The other day someone said to me that “they use the Spotify development model”, and I said “you who the what now?”. It was a super productive conversation that I am quite proud of.
So… in order to look like less of a n00b in the next conversation, what is the “Spotify development model”? Well, it turns out the Spotify came up with a series of tweaks to the standard Agile process in order to scale their engineering teams. If you google for “spotify development model” or “spotify agile” you’ll get lots and lots of third party blog posts about what Spotify did (I guess a bit like this one), but its surprisingly hard to find primary sources. The best I’ve found so far is this Quora answer from a former VP of Engineering at Spotify, although some of the resources he links to no longer exist.
Here’s a quick summary though:
Squads: the basic unit of development team. Squads sit together, and have all of the tools and skills to release a feature to production. Squads self-organize and can choose in what way they work. For example some might use Scrum, while others might choose Kanban. Squads have a long term mission, but its usually a shared belief — “we will improve the search interface” for example. Squads don’t have a designated leader, but they do have a Product Owner.
An aside, squad interdependencies: Squads are meant to feel like independent small startups, so the dependancies between Squads are closely managed. You can’t completely eliminate dependancies if you’re going to build big things, but you can actively track those dependancies and make sure that they’re consciously managed.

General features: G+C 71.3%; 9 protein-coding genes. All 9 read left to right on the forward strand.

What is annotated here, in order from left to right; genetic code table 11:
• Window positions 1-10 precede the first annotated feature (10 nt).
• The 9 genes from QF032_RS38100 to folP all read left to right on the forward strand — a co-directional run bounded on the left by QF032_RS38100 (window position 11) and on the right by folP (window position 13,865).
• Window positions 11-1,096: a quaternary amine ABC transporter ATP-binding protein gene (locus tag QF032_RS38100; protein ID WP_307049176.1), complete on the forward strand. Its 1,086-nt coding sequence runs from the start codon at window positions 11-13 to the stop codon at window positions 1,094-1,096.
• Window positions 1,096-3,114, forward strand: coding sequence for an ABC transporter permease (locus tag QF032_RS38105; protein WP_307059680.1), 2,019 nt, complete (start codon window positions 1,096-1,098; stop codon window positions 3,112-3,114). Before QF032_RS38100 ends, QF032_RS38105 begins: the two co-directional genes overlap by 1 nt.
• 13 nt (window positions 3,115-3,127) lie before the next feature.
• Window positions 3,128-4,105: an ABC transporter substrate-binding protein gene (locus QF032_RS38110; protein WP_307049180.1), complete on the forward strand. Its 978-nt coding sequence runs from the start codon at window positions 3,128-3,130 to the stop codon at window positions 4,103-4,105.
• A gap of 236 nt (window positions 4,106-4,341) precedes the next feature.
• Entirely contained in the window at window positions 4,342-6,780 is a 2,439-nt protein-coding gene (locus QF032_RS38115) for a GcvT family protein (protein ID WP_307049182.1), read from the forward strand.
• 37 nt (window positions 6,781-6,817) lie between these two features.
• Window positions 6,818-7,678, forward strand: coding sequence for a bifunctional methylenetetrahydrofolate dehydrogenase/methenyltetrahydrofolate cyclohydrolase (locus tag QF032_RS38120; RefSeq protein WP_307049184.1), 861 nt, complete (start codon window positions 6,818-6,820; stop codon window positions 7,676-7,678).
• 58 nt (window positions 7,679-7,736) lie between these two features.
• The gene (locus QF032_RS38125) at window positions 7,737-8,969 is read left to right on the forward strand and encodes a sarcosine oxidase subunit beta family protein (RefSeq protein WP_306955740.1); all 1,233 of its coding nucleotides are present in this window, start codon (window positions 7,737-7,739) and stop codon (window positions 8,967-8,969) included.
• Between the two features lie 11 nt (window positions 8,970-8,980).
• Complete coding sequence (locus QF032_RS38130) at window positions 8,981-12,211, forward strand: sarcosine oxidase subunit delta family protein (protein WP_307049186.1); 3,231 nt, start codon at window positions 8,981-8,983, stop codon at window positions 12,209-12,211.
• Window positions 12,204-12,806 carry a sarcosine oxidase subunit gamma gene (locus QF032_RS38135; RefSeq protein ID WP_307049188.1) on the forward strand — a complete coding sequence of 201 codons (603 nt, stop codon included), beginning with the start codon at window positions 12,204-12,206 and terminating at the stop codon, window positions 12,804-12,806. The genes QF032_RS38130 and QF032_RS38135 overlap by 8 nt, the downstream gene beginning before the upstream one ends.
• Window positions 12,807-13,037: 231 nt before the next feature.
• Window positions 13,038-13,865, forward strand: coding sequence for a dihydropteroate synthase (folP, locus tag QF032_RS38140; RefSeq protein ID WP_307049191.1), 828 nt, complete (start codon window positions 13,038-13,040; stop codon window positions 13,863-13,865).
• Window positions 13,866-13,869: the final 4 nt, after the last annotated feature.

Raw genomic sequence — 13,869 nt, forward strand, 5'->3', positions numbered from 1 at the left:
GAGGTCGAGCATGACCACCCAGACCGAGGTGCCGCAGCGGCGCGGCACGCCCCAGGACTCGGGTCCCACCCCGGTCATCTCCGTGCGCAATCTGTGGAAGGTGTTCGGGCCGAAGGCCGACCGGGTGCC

Product Owners: each Squad has a Product Owner, who is responsible for prioritising the work of the Squad. The Product Owner also keeps in touch with other Product Owners in associated areas to ensure that a coherent overall product is being built.
Tribes: a Tribe is a set of Squads which work in related areas. So for example it might be all of the Squads which work on the mobile client, or all of the Squads dealing with backend infrastructure. Tribes are usually co-located (the same building), and are kept to less than 100 members to ensure that everyone knows each other. Tribes hold regular gatherings where they show off what they are working on, what they have delivered, and what others can learn from them.
Chapters: if you’re the only operations person in your Squad, then that can be an isolating experience and stops you from learning from other operations people’s experiences. To solve this, people with similar skills are also grouped into an overlay called a Chapter. Chapters meet regularly like Tribes, but Chapters are also where you get your people management from — the Chapter Lead is your people manager and does all the usual HR stuff to ensure your career needs are being met. At Spotify Chapters are a sub-unit of a Tribe, you don’t have Chapters which cross Tribe boundaries.
Guilds: Guilds are similar to Chapters, but aren’t skills based. They’re people with common interests, and can cross Tribe boundaries. An example of a Guild might be all your web developers, or all your Prometheus aficionados.